Use Google Analytics to Find the Most Visited Pages on Your Website
Whether you run a small website with just a few pages or practice content marketing and have 1,000 blog posts, it’s valuable to understand how people interact with your website.
One piece of information any website owner should pay attention to is which of your webpages are getting the most traffic. Luckily, that’s a pretty simple metric to access.
Find Your Most Popular Pages in Google Analytics
First, you need to login to your Google Analytics account.
If you haven’t set up Google Analytics for your website yet, then get that done ASAP. You can find instructions on how to do so here (or here for WordPress websites). The rest of these steps will only benefit you once you have Google Analytics tracking set up on your website for a while, so if you just set it up today, bookmark this post and make a note in your calendar to revisit it in a few weeks once you have some data to work with.
Once you’re in, choose Behavior in the left hand menu. Under that, select Site Content and then All Pages.
And that’s it, you should now be seeing a list of the pages in your website ordered by how much traffic they receive. Google Analytics usually defaults to showing you just the last week’s worth of information, but you can expand that by changing the date range in the top right corner.
How to Use This Information
Now that you have the information, what are you supposed to do with it? Well, your most popular pages have something to tell you about what’s working best for your website. And they provide you with opportunities to do more to capture the attention of the people who navigate to your website so you can (hopefully) turn one-off visits into ongoing relationships.
Here are a few steps you can take to get more out of your most popular pages.
1. Add CTAs to keep the relationship going.
What happens when people land on these pages? If most of them leave again without visiting any other pages on your website or signing up for your email list or taking any of the other actions you’d ideally like them to, then you’re missing opportunities.
Figure out what you’d most like people to do after they visit each popular page, and craft a call to action to help guide them in that direction.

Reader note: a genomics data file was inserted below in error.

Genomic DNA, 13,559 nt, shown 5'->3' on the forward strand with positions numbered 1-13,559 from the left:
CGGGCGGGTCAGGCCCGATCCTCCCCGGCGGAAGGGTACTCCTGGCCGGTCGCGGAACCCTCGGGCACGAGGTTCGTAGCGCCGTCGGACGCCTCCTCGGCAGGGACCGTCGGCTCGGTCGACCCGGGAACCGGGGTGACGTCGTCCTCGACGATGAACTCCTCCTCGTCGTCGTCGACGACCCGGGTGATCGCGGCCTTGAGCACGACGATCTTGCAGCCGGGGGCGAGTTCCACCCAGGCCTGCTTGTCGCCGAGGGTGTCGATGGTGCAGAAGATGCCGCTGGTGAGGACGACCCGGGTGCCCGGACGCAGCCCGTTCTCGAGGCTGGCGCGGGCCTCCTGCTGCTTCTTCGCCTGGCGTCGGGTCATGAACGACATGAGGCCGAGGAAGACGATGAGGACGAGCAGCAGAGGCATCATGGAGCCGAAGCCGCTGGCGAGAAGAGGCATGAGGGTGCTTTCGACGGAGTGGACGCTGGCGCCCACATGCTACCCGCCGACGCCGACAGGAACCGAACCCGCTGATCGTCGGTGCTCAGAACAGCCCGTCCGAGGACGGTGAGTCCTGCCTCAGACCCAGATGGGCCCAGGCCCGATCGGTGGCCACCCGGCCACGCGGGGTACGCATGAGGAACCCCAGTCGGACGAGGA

2. Add relevant internal links to other pages on your site.
Internal links both encourage your visitors to check out other pages on your website and contribute to improving the SEO of the pages you link to. Make sure the links you include fit in naturally on the page, and don’t try to force a link in there that doesn’t make sense. Be sure to include relevant anchor text for the links you create (those are the words that are linked, the ones that show up in blue). It’s one little step you can take to give those pages some extra SEO power.
3. Analyze what’s working for your most popular pages.
There’s some reason that your most popular pages are outperforming the others. Try to figure out what that is. Start by looking at how people found the page. You can see this in Google Analytics under the Acquisition section. If a lot of that traffic is coming through organic search, then your SEO is working for you. If it’s coming from referral links on social media or other pages, then that tells you something about how well your promotion efforts are working.
Look for things your most popular pages have in common. If most of the top pages are longform blog posts over 1,500 words and they’re handily outperforming your 500-word posts, then you know that a focus on longform is a good strategy. Maybe your popular pages are formatted differently than others, or maybe they tend to focus on particular topics your audience is especially interested. Do your best to work out what makes these pages special.
4. Revisit low-traffic pages to implement improvements.
Your insights from step three will likely provide you some useful information in how to make the other pages on your site stronger. Work out a plan to re-visit your older pages and posts and make updates to them based on what you learned in your analysis.
5. Incorporate your insights into your plan for future pages.
In addition to improving your current pages, use those insights to help you plan your future content. Figure out related or similar topics that you can cover on your blog. If your most popular pages tend to be tutorials, make more of those. Whatever this project has shown you is working, figure out a plan to do more of that.
6. Use A/B testing to confirm your insights.
It’s possible to draw the wrong assumptions from an analysis like the one you did in step three. To avoid committing long term to a strategy based on a mistaken assumption about why your popular content is working, do some A/B testing. Create two pieces of content that are similar in every way but one – maybe they have a different CTA, different title format, or different lengths. By seeing the comparison in how they perform, you can either confirm or correct your assumptions about what made those popular posts work.
Your analytics have a lot to tell you about what your website visitors like. To make use of that information, you have to get into the habit of paying attention to the metrics that matter and creating an action plan to turn those insights into improvements.
Kristen Hicks is an Austin-based freelance content writer and lifelong learner with an ongoing curiosity to learn new things. She uses that curiosity, combined with her experience as a freelance business owner, to write about subjects valuable to small business owners on the HostGator blog. You can find her on Twitter at @atxcopywriter.